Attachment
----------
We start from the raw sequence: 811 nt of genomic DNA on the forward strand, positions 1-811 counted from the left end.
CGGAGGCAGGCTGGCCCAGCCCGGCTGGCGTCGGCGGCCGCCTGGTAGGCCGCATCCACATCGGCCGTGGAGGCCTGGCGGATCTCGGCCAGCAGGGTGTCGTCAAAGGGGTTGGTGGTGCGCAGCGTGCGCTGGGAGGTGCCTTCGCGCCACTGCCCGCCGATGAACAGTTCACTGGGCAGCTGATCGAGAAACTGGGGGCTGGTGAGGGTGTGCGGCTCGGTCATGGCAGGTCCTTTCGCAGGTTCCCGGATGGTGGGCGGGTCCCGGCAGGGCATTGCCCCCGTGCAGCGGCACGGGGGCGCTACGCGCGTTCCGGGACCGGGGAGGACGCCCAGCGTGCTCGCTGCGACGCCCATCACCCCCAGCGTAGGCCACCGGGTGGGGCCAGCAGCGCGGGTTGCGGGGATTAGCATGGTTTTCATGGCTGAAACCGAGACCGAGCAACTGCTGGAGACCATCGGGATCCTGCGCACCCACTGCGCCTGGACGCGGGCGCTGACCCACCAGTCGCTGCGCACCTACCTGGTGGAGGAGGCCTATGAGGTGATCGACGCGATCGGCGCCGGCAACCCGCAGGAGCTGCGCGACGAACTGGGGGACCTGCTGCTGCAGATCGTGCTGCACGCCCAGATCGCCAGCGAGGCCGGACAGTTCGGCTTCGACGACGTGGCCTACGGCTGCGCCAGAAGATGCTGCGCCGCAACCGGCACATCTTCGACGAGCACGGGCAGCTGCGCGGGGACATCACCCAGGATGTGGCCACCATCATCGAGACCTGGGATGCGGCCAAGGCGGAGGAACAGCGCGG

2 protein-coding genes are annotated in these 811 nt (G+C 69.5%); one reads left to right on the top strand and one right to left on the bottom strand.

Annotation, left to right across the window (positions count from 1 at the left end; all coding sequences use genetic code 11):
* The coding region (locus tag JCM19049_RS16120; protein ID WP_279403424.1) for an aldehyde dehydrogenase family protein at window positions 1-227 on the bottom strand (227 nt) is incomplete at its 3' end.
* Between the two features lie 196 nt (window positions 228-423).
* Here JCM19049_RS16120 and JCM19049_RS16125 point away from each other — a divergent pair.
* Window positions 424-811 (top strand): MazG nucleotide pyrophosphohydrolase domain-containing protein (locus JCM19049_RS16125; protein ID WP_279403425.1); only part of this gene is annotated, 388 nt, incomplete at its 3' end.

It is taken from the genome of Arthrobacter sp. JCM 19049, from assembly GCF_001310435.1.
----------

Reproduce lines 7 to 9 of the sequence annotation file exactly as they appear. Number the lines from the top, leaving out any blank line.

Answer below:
* Here JCM19049_RS16120 and JCM19049_RS16125 point away from each other — a divergent pair.
* Window positions 424-811 (top strand): MazG nucleotide pyrophosphohydrolase domain-containing protein (locus JCM19049_RS16125; protein ID WP_279403425.1); only part of this gene is annotated, 388 nt, incomplete at its 3' end.

It is taken from the genome of Arthrobacter sp. JCM 19049, from assembly GCF_001310435.1.